Professional Judgment When Using Data Analytics

March 3, 2020 – Just released results of research conducted by the American Institute of Certified Public Accountants (AICPA) and Rutgers Business School show that auditors need to use professional judgment in developing appropriate filters or to identify additional audit data analytics to help with the filtering processes in their audits. 

The Rutgers/AICPA Data Analytics Research Initiative (RADAR) Multidimensional Audit Data Selection (MADS) Research Project was aimed at evaluating the potential for a systematic approach to identifying and categorizing items that have one or more characteristics that could indicate a risk of material misstatement in data sets identified through the use of audit data analytics. This research explored the use of filtering techniques to analyze whole populations of data and ways of “categorizing” the items identified. 

The research team and RADAR board members conducted several experiments over various audit areas, including revenue, expenditures, payroll and journal entries, to help them understand how different data sets may affect the development and application of filters. 

According to the researchers, the following key observations “may be used to inform future research, develop audit data analytics, or considered when assessing potential changes to existing auditing standards and related guidance.”

  • Identifying and categorizing items for further analysis or testing requires flexibility and significant judgment.The development and application of filters depend on the data set being used, the financial statement account, the management assertion being tested, risks identified, the relevant business or industry, as well as other considerations, and requires significant professional judgment. “There is not one standard set of filters that can be used on all data sets or even on a single financial statement account.” While the board and research team initially sought a systematic approach or a framework, after considering the dependencies highlighted above, the board believes that it is more appropriate to allow for various filtering techniques to analyze audit data rather than establishing a single systematic approach.
  • Determining how and when to apply filters and the level of evidence obtained are areas of significant judgment. Throughout the research project, filtering techniques were used to identify populations of items with varying degrees and types of risk. “A significant amount of professional judgment is needed to consider the relevant filters to use, the nature of those filters and the persuasiveness of the evidence produced by the filtering process,” the researchers concluded. These considerations will depend on the data set, the financial statement account, the relevant assertions, the risks identified, the relevant business or industry, as well as other factors. 
  • Filtering assists in determining the nature, timing and extent of procedures.Auditors using filtering techniques apply professional judgment when determining how to appropriately categorize the results. As the items identified are often categorized by risk, the nature, timing and extent of procedures performed may vary for each group, including any populations that did not meet any filter criteria. For example, if filtering resulted in two different groups of identified items, such as those that meet the filter criteria and those that do not, the auditor may choose to perform representative sampling for one group of identified items and substantive analytical procedures for the second group.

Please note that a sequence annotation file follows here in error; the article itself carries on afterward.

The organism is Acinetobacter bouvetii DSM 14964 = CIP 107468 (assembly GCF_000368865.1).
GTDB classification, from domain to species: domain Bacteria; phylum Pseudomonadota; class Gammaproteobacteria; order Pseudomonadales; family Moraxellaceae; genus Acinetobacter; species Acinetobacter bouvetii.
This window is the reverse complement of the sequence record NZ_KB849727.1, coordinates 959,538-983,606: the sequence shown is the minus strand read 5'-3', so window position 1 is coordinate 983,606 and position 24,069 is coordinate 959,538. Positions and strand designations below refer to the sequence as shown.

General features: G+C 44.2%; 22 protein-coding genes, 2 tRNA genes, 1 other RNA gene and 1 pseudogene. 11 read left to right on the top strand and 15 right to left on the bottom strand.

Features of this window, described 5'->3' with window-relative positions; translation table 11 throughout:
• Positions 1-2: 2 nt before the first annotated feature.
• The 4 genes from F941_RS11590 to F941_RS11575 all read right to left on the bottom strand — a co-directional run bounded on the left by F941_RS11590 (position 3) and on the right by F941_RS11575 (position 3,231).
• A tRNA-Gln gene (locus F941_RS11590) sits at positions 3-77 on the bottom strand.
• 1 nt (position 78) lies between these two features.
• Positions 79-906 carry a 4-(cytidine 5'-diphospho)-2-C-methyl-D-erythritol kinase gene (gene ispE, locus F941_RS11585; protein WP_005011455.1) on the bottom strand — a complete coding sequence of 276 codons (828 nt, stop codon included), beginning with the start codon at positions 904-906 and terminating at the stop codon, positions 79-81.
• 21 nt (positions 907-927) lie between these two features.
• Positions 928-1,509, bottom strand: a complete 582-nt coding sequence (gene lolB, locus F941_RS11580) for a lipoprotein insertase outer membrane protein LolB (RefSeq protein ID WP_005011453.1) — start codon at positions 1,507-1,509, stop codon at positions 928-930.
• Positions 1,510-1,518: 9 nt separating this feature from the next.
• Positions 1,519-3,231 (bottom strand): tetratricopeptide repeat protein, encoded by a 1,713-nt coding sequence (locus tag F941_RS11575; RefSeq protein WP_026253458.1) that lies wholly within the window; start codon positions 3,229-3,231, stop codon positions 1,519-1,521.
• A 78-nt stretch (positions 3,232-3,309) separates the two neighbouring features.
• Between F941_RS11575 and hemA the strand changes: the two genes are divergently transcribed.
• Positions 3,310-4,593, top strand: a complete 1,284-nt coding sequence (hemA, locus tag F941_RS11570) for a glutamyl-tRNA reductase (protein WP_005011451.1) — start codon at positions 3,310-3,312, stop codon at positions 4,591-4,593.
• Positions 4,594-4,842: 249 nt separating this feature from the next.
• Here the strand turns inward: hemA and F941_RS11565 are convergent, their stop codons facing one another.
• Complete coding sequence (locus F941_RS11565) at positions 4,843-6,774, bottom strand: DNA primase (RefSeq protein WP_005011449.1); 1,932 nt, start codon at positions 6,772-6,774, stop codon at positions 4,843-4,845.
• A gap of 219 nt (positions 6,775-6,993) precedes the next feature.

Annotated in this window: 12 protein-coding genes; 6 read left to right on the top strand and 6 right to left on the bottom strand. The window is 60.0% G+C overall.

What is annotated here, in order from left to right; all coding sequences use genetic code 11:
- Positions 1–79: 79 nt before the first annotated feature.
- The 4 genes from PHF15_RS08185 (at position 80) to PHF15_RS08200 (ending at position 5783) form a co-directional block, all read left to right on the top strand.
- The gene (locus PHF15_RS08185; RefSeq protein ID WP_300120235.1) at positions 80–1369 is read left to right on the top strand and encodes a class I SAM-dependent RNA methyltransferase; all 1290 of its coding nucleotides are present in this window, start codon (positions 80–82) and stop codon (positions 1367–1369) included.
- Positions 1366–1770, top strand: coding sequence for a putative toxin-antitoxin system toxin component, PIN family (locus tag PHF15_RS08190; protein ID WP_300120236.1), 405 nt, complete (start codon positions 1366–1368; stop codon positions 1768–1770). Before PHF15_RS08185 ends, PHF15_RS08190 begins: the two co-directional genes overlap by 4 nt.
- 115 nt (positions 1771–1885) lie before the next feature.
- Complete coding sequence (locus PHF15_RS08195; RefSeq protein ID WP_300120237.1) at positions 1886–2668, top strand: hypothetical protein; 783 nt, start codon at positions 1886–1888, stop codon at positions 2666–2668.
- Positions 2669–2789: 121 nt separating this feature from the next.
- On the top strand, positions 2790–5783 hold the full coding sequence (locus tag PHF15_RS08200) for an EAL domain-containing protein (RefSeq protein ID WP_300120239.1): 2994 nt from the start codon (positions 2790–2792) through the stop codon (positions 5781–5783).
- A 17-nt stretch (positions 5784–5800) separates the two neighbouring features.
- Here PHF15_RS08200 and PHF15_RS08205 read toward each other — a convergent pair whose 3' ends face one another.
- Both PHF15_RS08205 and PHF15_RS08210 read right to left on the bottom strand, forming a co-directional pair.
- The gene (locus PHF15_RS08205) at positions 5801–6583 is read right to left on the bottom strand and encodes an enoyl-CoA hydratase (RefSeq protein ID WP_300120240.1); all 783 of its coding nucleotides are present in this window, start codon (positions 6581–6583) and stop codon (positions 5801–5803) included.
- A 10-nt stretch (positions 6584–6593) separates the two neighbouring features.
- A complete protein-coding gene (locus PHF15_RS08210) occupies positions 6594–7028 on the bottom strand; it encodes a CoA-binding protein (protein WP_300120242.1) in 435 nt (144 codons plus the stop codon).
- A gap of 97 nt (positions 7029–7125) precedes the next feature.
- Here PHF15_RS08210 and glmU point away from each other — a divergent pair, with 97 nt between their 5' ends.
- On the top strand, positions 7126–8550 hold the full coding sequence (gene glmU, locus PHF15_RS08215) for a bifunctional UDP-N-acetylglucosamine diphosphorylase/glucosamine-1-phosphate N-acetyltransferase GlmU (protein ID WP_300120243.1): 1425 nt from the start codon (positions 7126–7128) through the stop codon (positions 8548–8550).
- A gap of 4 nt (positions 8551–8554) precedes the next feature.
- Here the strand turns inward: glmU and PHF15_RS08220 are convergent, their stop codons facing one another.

• When using filtering techniques, professional judgment will be needed to determine how to appropriately assess potential errors identified.Auditors apply judgment when assessing errors in the population of items identified through filtering, including determining over which population to extrapolate an error or whether the initial filters were not appropriate. If they were not found to be inappropriate, auditors may revise the filters and apply the modified filters to the population. 
  • The development and application of filters will typically require relevant and disaggregated data.For filtering techniques to be effective, the data set used must have the appropriate level of granularity and include relevant attributes for each item. The determination of whether the data set contains the appropriate level of detail about a transaction is based on auditor judgment.  
  • Appropriate procedures will need to be performed to assess the reliability of the data set being used.While not a new learning, it is important that auditors appropriately assess the reliability of the data set being used.

The takeaway from this research is that applying filtering techniques to populations to segregate transactions based on risk requires significant professional judgment about the appropriateness of the data set, the determination of the filters, the nature and extent of the procedures to apply to the filtered populations and the impact of potential errors. When appropriate auditor judgment is applied, the use of filtering techniques assists auditors when assessing the risk of material misstatement in the data set. The RADAR board therefore “encourages the profession to continue to explore the use of filtering techniques and other audit data analytics within the financial statement audit, so that we can continue to improve audit quality through a data-driven audit.”